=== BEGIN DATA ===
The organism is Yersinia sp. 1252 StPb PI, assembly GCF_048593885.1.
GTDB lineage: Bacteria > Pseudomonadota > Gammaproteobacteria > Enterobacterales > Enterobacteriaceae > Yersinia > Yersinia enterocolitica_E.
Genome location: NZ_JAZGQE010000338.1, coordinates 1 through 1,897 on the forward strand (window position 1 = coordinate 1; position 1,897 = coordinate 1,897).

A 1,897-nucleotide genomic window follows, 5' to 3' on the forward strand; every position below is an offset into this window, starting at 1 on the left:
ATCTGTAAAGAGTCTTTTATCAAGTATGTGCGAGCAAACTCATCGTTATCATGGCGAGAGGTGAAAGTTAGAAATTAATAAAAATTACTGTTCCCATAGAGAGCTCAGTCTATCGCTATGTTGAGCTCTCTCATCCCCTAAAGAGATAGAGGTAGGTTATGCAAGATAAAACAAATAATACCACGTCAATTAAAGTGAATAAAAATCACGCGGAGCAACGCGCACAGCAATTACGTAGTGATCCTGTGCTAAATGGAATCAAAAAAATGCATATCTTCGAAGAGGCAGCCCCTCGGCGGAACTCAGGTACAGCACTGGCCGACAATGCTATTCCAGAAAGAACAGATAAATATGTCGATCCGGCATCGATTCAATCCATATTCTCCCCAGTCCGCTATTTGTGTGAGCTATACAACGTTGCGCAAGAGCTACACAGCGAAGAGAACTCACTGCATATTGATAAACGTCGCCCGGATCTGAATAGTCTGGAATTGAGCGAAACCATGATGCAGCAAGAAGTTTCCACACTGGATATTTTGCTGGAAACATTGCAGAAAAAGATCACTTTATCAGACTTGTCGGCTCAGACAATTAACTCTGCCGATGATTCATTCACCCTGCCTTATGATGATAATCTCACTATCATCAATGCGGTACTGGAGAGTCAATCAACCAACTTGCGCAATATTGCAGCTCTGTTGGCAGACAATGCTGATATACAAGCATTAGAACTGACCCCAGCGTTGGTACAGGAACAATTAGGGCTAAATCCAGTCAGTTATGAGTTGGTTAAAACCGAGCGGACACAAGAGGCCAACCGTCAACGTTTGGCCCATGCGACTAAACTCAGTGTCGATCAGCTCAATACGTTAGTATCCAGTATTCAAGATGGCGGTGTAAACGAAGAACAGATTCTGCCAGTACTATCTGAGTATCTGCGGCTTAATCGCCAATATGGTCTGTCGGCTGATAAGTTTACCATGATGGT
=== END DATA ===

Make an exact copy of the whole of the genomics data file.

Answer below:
The organism is Yersinia sp. 1252 StPb PI, assembly GCF_048593885.1.
GTDB lineage: Bacteria > Pseudomonadota > Gammaproteobacteria > Enterobacterales > Enterobacteriaceae > Yersinia > Yersinia enterocolitica_E.
Genome location: NZ_JAZGQE010000338.1, coordinates 1 through 1,897 on the forward strand (window position 1 = coordinate 1; position 1,897 = coordinate 1,897).

A 1,897-nucleotide genomic window follows, 5' to 3' on the forward strand; every position below is an offset into this window, starting at 1 on the left:
ATCTGTAAAGAGTCTTTTATCAAGTATGTGCGAGCAAACTCATCGTTATCATGGCGAGAGGTGAAAGTTAGAAATTAATAAAAATTACTGTTCCCATAGAGAGCTCAGTCTATCGCTATGTTGAGCTCTCTCATCCCCTAAAGAGATAGAGGTAGGTTATGCAAGATAAAACAAATAATACCACGTCAATTAAAGTGAATAAAAATCACGCGGAGCAACGCGCACAGCAATTACGTAGTGATCCTGTGCTAAATGGAATCAAAAAAATGCATATCTTCGAAGAGGCAGCCCCTCGGCGGAACTCAGGTACAGCACTGGCCGACAATGCTATTCCAGAAAGAACAGATAAATATGTCGATCCGGCATCGATTCAATCCATATTCTCCCCAGTCCGCTATTTGTGTGAGCTATACAACGTTGCGCAAGAGCTACACAGCGAAGAGAACTCACTGCATATTGATAAACGTCGCCCGGATCTGAATAGTCTGGAATTGAGCGAAACCATGATGCAGCAAGAAGTTTCCACACTGGATATTTTGCTGGAAACATTGCAGAAAAAGATCACTTTATCAGACTTGTCGGCTCAGACAATTAACTCTGCCGATGATTCATTCACCCTGCCTTATGATGATAATCTCACTATCATCAATGCGGTACTGGAGAGTCAATCAACCAACTTGCGCAATATTGCAGCTCTGTTGGCAGACAATGCTGATATACAAGCATTAGAACTGACCCCAGCGTTGGTACAGGAACAATTAGGGCTAAATCCAGTCAGTTATGAGTTGGTTAAAACCGAGCGGACACAAGAGGCCAACCGTCAACGTTTGGCCCATGCGACTAAACTCAGTGTCGATCAGCTCAATACGTTAGTATCCAGTATTCAAGATGGCGGTGTAAACGAAGAACAGATTCTGCCAGTACTATCTGAGTATCTGCGGCTTAATCGCCAATATGGTCTGTCGGCTGATAAGTTTACCATGATGGT